Greenpeace maps way to saving Arctic from oil drilling

Jun 05, 2012
An Arctic fox hunts in Svalbard close to Ny-Aalesund, Norway, in 2009. Greenpeace called here Tuesday for more use of renewable energy and greener cars to help protect the Arctic and other areas from being spoiled by oil drilling.

Greenpeace called here Tuesday for more use of renewable energy and greener cars to help protect the Arctic and other areas from being spoiled by oil drilling.

The environmental group launched an "energy roadmap" for cutting oil demand by about 80 percent, especially for transport, by making cars more energy efficient and making wider use of electric mass transit systems.

"There would be no need to exploit the Arctic and other marginal sources of oil, such as the in Canada and offshore oil in Brazil, if more renewable energy powered our vehicles and if much stronger efficiency standards for cars were adopted in Europe and elsewhere," Greenpeace said in a statement.

It called for an investment of $1.2 trillion (965.4 billion euros) a year globally in new up to 2050 to implement its roadmap, noting that the sum amounted to about one percent of the world's annual GDP.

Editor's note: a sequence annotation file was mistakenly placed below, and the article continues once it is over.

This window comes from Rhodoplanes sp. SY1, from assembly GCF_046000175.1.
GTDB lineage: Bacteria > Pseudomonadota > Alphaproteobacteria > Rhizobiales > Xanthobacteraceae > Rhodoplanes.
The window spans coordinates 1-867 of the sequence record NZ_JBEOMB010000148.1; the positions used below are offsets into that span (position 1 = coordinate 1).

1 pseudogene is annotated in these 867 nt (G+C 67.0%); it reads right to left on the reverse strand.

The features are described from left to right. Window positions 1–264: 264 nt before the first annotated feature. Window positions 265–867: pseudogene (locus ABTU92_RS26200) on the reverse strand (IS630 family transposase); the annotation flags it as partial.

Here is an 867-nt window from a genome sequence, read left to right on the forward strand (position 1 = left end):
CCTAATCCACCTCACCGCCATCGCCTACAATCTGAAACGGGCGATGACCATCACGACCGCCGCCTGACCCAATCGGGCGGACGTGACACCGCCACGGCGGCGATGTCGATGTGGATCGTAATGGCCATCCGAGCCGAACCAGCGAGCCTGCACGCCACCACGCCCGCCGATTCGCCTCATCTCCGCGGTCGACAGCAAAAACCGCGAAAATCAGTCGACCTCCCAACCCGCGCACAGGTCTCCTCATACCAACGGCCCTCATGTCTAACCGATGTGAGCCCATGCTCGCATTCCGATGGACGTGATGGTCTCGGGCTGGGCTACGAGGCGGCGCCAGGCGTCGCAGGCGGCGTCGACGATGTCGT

Sven Teske, a Greenpeace expert and co-author of a report titled "," said the industry was quickly improving but that the was dragging its feet on offering the new technologies.

Greenpeace launched the report in the German capital with the European Renewable Energy Council and the Global Wind Energy Council (GWEC).

Steve Sawyer, secretary general of the GWEC, said the technology existed to eliminate fossil fuels from the electricity sector by 2050.

He said that if the political will could be mustered, wind power alone could produce about 12 percent of the world's electricity by 2020.

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2 / 5 (4) Jun 05, 2012
Cut oil demand by 80 making cars more energy efficient and making wider use of electric mass transit systems.

Sigh...the depressing aspects of statism again...This is all being built on the premise that the public masses in the market don't know any better than the technocrats. I think car companies are trying to make cars more energy efficient(Chevy Volt) and it ain't easy.
It called for an investment of $1.2 trillion a YEAR globally in new power plants up to 2050
And they're saying this in the midst of European austerity along with the approaching austerity in the U.S. Apparently from in side their bubble they think the U.S. and especially Europe haven't regulated themselves enough.
Wind/solar will be viable in the future but none of that magic will happen outside of market forces. In the mean time, there's plenty of hope for oil :)

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